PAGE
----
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While travelling throught Italy, a few kilometers before reaching Rome, Goethe passed by the small village of Civita Castellana, and wrote: […] the volcanic terrain [...] is carved (by water) into extremely picturesque rocky shapes, overhanging cliffs and other accidental features …” 

When one reads the impressed diaries of this extraordinary traveller, the mind inevitably flies to the rather diversfified and evocative landscape that frames the small town: huge reddish volcanic tufa boulders, high cliffs hanging over brisk-flowing streams and rivers that run through the territory carving it into valleys... a privileged high ground from where one can enjoy the undulating panorama as far as the eye can see. The Castellaccio (old medieval tower) is just that: a privileged high place, north of the residential town center, located on a huge wedge-shaped strip of rock that protrudes between two waterways, Rio Purgatorio and Rio Maggiore – the latter being a small tributary of the river Tiber – and offers an exclusive vista of the small town and the surrounding natural scenery; the strip of rock is an unusually tapered tufa spur on which charming Nature coexists with unique archaeological traces of millennial-old civilizations dating back to the Faliscan period and the Middle Ages.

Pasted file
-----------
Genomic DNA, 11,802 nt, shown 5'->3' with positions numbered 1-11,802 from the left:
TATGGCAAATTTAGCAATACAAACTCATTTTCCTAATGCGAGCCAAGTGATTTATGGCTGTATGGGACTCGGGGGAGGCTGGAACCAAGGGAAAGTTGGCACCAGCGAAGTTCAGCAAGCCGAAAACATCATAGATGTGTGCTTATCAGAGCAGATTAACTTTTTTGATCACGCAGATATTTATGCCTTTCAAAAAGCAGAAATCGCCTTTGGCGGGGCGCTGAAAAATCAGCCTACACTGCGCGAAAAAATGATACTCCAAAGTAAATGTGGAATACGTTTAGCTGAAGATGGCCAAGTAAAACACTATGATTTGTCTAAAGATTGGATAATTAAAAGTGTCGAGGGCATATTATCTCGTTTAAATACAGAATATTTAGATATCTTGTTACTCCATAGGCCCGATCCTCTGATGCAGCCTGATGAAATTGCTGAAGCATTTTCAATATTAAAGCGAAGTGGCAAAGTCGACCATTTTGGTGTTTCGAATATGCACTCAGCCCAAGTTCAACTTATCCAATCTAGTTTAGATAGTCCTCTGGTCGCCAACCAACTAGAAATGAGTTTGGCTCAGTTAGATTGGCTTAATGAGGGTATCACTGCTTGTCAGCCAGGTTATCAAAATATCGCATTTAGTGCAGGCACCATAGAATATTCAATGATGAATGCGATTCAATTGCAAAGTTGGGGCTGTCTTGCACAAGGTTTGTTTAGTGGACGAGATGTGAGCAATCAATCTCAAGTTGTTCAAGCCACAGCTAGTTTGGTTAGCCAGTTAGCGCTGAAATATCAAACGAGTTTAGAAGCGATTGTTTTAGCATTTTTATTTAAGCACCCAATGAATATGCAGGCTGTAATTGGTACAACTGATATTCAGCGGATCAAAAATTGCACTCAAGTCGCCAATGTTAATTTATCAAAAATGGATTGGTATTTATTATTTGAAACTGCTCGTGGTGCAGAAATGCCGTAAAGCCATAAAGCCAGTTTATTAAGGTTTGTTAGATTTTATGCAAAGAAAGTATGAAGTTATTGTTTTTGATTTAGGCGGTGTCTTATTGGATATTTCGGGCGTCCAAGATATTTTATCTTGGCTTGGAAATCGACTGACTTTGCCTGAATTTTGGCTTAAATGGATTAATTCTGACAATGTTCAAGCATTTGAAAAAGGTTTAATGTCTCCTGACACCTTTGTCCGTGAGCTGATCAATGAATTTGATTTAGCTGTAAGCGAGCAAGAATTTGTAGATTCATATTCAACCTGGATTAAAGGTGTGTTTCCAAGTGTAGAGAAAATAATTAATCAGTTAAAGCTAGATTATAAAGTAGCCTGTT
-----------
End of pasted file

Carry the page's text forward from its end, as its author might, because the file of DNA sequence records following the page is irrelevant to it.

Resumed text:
These uncommonly well preserved archeological vestiges have sparked the interest of unnumbered experts who have been researching the territory of the ancient settlement of Falerii Veteres since the end of the 19th century. Such renowned archaeologists as Cozza, Pasqui, Gamurrini and Mengarelli chose this very area, known as Ager Faliscus, as the starting point for the creation of the Archaeological Map of Italy: the detailed written literature and graphic documents based on their surveys are still nowadays recognized as an undisputed contribution to the knowledge of the local historical and archaeological heritage. For centuries archaeologists as well as writers or painters looking for inspiring and charming views for their works of art, and just curious travellers used to reach the Castellaccio by crossing the ancient stone bridge of Terrano, which still exists to this day.

 The present-day bridge follows the original Etruscan structure which, still nowadays, can be  easily recognized in a portion of the left parapet, and is a clear indication of the construction technique used back then, known as the emplekton technique: two rows of square tufa blocks – simply laid one next the other without any mortar – on either side of the bridge served as side walls and the core between them filled with less fine materials such as rubble, soil, and clay; emplekton was then used in treaties as a general term for “mixed masonry” widely used both in ancient Greece and the Italic Peninsula. The Terrano bridge has only one fornix: one end rested on the tufa embankment, while the opposite one lay on a rock spur It served as a crossing over the relatively wide Rio Maggiore and was also part of the road system serving the region, the main road of which was the Via Falerina, a fundamental route for travels and trade in the area of Mounts Cimini.

A fork of the Via Falerina headed off from its main track towards Falerii Veteres, but was interrupted at the point where the two rivers Rio Maggiore and Rio Purgatorio almost converge into a gorge down a steep cliff; the Terrano bridge was the solution to “bridge” the gap, as explained in the Archaegological Map of Italy.